Participating in the African Leadership Forum in Tanzania last month, former president Festus Mogae, waxed nostalgic about how Botswana used to be “an open society, open economy” and lamented its regression in that particular regard. However, according to the assessment of some people, even at the time that Mogae himself was president, the country was literally closing up and rather than embrace foreigners, was beginning to stiff-arm them.
In stating her case, Kate Lefko-Everett of the Migration Policy Institute in the United States, holds up two exhibits as evidence. Exhibit A is in the form of Botswana’s migration policy which she had occasion to study closely and write extensively about. Her verdict: today’s Botswana is less welcoming than it was in its early days when it actively recruited both industrial investment and skilled professionals from across the continent.
“Foreign workers were aggressively pursued to fill skills gaps in sectors including technology, management, education, engineering, law, and healthcare, and were offered competitive salaries, subsidized housing, cars, health insurance, and free education for expatriate children. As a result, the number of legal non-nationals living in Botswana tripled between 1971 and 1991 from 10,861 to 29,557, and had increased by six-fold to 60,716 by 2001,” Lefko-Everett writes.
At the Tanzania forum, Mogae told his audience: “We used professionals from all countries, including Tanzania here and we trained our people here, and in South Africa and in Nigeria and in Ghana but that is being reversed by our government.”
Lefko-Everett’s analysis places this reversal in a different time period. Alongside the expatriate recruitment drive was the maturation of the localisation policy – Exhibit B. Three years after attaining independence, Botswana engaged two American consultants from the Ford Foundation to examine arrangements for training and localisation within the public service. The consultants recommended the establishment of a standing presidential commission on localisation and training to investigate all matters pertaining to the policy of localisation until such time as the aims of the policy had been achieved.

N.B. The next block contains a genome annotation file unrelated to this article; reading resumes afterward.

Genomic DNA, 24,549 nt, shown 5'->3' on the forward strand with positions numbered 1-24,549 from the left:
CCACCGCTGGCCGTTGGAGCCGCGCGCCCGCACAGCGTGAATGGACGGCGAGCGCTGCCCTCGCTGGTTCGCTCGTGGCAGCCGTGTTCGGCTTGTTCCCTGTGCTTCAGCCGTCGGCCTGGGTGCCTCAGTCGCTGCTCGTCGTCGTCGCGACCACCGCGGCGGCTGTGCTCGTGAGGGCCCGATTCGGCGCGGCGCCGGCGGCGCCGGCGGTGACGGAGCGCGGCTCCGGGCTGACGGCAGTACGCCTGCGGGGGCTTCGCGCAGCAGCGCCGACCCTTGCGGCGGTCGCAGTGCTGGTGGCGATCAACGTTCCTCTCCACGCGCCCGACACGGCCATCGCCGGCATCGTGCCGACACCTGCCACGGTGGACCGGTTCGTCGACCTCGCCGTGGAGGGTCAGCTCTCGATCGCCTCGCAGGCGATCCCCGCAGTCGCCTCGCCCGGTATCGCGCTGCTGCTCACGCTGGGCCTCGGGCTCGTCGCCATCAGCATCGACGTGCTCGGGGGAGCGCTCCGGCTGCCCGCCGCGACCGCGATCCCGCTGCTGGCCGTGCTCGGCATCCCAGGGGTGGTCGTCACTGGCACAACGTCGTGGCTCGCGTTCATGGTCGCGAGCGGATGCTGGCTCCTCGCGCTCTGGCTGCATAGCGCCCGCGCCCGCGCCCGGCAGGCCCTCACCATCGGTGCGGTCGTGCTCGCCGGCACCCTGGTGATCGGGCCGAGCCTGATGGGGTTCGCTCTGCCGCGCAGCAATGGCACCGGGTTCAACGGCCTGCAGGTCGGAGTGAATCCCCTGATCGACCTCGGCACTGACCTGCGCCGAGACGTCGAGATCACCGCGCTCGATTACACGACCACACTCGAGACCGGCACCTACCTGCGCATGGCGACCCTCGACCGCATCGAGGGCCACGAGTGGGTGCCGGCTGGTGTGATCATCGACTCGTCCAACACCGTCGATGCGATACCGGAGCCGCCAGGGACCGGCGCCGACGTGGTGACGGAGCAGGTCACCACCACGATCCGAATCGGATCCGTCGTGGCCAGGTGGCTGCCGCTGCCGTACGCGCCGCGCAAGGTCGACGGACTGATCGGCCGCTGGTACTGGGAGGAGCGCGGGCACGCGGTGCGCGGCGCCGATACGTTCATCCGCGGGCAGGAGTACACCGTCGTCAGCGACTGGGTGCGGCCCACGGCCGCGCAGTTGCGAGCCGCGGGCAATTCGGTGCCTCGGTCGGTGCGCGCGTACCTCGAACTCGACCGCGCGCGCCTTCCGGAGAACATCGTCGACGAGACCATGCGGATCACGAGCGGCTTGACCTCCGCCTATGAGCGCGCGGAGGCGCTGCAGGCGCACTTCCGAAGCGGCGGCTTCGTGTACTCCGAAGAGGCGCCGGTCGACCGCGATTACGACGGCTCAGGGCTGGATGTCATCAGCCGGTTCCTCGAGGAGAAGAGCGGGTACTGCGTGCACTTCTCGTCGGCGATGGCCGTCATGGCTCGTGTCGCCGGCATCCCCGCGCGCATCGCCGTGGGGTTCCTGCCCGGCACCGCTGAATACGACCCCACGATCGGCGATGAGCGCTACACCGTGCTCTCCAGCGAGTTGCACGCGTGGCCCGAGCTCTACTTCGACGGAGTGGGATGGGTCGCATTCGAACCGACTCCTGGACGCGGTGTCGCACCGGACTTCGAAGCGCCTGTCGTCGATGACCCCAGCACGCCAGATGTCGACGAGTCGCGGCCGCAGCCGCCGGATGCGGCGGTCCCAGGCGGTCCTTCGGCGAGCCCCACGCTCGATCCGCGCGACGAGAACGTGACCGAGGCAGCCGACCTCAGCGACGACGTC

When the policy reached maturation in the late 1990s (Mogae became president in 1998), the labour market still remained open to foreign professionals but the dynamic soon changed. There was a decline in the number of jobs open to foreigners and a number of incentives they were once offered (such as free education for expatriate children) were eliminated. Competition for jobs intensified and citizens began to resent foreigners for taking their jobs. These conditions prompted some foreigners to either relocate or consider doing so.
In 2003, representatives of companies were quoted in a United Nations Conference on Trade and Development report as stating that they were experiencing difficulties in obtaining work permits for their foreign employees of firms located in Botswana. In reference to this study and with specific regard to the tourism sector, a Botswana Institute for Development Policy Analysis report notes how this situation constrained the ability of businesses to source adequate skills: “This makes it difficult to employ qualified personnel especially in specified areas (e.g. lodge managers) creating some rigidities in the labour market (e.g. needing to keep on inefficient managers).” Another, more recent report prepared for the British High Commission by a South African consultancy firm also reaches a conclusion that challenges Mogae’s assertion about Botswana being an open economy: “Restrictions on work permits are particularly harmful for services sectors with a severe shortage of specialised skills.”